The other number that sticks out on this data from the 2009 U.S. Census American Community Survey is our work-from-home number — but we already knew that.
Here’s some of the relevant data:
|Location||Drive alone||Carpool||Public transportation||Bike||Walk||Work from home|
In Amsterdam, they take more trips by bike than by car. Consider that!
In Portland, bike traffic constitutes 20 percent of the traffic on some roads, leading to bikejams.
Until we’re having bikejams — or until I have to stand up for part of my bus commute — it seems like there’s still a lot of education to be done. (But please don’t cut bus service to artificially make this happen. Here’s a great post from our neighbors to the south on that line of thinking.)
Note: When I lived on the Skip line, I did have to stand up — often.
Here’s an announcement from Community Cycles about a class this weekend that many folks might find very useful. If you’re thinking about getting into commuting by bike, there’s probably no better way to get your information. Without further ado, here’s the copy-and-pasted announcement from their site:
Announcing: The League of American Bicyclists course Smart Cycling: Traffic Skills 101 (formerly called Road I) takes place Sunday, September 26, 2010. This is a 9 hour class for all cyclists, novice to advanced. The class will be held in Boulder at Naropa University.
WHAT YOU WILL LEARN: Learn how to fix a flat tire; Learn the importance of the ABC Quick Check; Learn how to shift to the right gear for your ride; Learn how to safely avoid dangerous objects and potholes as you ride; Learn where to ride in traffic for the most safety and visibility; Learn how to easily make difficult maneuvers in traffic, such as a left turn across four lanes of traffic; Learn about riding in all kinds of weather, day or night; and more! Be a part of the movement to standardize cycling education for everyone.
Half the time will be instruction and discussion in a classroom setting and half the time will be given to cycling drills and on-road riding. You will need a bike with breaks and gears and a helmet to participate. If you will have trouble bringing a suitable bike please let us know so we can help you find one. Helmets are required. Course materials and workbook are provided. There will be a lunch break in the middle of the day so please bring a lunch or plan on making a quick run out to grab something.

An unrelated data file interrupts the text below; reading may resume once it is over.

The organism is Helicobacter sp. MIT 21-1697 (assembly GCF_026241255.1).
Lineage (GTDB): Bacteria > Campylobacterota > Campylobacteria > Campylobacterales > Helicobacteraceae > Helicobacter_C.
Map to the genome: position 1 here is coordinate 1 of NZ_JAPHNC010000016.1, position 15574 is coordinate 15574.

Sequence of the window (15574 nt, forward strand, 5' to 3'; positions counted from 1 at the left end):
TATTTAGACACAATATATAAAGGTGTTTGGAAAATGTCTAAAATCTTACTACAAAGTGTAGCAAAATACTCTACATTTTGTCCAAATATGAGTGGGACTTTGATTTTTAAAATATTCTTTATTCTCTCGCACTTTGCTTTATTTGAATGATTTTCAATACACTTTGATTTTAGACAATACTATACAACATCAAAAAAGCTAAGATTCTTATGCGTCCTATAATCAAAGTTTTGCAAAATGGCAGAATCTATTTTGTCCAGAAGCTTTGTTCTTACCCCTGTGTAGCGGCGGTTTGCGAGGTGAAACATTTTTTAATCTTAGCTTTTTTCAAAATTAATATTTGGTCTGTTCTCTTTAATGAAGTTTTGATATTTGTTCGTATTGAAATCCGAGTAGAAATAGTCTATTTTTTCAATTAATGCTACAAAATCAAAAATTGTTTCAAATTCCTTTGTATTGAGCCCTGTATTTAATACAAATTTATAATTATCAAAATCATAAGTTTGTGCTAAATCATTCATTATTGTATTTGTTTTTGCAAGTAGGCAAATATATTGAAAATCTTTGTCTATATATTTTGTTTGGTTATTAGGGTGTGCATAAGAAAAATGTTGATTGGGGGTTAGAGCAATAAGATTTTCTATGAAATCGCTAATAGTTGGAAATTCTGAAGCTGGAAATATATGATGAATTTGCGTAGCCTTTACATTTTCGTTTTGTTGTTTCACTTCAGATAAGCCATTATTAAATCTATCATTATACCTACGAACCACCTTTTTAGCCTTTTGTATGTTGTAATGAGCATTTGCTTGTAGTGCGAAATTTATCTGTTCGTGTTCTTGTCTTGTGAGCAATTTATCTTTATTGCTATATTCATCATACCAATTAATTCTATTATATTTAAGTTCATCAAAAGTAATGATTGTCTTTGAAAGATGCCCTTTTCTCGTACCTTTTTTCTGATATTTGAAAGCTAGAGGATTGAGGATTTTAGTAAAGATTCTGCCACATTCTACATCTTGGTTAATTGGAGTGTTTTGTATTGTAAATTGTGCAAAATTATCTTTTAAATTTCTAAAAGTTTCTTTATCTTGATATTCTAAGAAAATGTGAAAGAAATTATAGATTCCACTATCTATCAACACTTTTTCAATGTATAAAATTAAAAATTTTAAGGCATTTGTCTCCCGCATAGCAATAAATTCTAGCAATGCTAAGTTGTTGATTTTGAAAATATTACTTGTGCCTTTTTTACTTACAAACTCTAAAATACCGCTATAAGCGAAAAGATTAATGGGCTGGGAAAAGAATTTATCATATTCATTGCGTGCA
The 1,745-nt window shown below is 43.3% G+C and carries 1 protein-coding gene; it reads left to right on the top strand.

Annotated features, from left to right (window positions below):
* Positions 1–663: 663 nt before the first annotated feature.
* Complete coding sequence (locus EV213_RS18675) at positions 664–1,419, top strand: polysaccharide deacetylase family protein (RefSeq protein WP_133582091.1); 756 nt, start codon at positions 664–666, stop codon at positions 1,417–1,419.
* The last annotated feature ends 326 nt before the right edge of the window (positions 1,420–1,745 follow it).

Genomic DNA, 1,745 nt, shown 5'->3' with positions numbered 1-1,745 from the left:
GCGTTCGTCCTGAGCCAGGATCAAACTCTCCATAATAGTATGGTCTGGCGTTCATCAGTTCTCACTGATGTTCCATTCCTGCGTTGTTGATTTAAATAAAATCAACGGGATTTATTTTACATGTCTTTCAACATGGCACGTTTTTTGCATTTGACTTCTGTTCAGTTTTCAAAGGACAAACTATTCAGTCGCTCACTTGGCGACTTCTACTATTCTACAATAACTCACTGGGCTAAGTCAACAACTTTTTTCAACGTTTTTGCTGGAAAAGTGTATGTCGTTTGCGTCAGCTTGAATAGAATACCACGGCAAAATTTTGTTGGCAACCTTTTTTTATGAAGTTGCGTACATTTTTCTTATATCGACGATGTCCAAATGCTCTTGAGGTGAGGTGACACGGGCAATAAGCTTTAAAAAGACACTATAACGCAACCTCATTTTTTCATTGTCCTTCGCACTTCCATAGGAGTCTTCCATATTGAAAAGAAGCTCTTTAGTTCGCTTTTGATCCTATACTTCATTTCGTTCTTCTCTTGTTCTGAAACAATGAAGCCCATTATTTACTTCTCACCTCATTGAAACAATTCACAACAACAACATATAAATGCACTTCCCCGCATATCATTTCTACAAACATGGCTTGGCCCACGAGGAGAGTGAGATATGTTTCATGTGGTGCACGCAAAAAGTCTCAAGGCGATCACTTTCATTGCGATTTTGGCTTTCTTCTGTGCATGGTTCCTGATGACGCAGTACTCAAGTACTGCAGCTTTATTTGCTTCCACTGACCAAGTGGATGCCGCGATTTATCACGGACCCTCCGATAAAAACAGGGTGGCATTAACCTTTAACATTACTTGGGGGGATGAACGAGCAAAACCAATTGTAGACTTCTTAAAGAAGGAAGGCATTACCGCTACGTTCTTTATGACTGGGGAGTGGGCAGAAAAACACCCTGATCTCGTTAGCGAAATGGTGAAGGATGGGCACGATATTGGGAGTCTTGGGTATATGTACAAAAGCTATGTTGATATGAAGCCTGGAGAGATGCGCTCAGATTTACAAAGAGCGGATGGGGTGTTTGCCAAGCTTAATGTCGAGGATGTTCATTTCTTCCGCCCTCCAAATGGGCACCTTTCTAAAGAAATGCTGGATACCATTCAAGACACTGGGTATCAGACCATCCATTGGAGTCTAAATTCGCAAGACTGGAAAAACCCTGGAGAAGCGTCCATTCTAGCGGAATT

Conducted by LAB Certified Cycling Instructor: Dan Adams LCI # 2801
For more information, contact: Dan Adams, email email@example.com or call 978-760-2186
Title: Smart Cycling: Traffic Skills 101
Date: September 26, 2010
Time: 8am – 6pm with an hour break for lunch
Place: Naropa University, 2130 Arapahoe
It’s been about a week, so have you guys seen the new Boulder bike corrals yet? They’re on-street parking for bikes, which means less hitching your bike to whatever you can find, more bike awareness and more parking-per-spot for businesses (. You can spot them at The Cup (1521 Pearl St.) and Trident (940 Pearl St.).
What do you think?
The Cup has been clamoring for these for a while — and has built a temporary one on occasion.
If you’re surprised by them, check out other cities that have been building and using bike corrals.
A few weeks ago I asked where you would put bike share stations — so I’ll ask this: If you could add two more, where would you put bike corrals in the city?
So I’m asking you folks, here and on Twitter and Facebook, where would you put Boulder bike-share stations?
It’s pretty clear that there would be a station or two on Pearl, right? Let’s assume you’d have one on the east end, the west end and, for the heck of it, let’s say one on 13th.
Where else? Let me hear you.
Check out the B-Cycle map (PDF) for inspiration.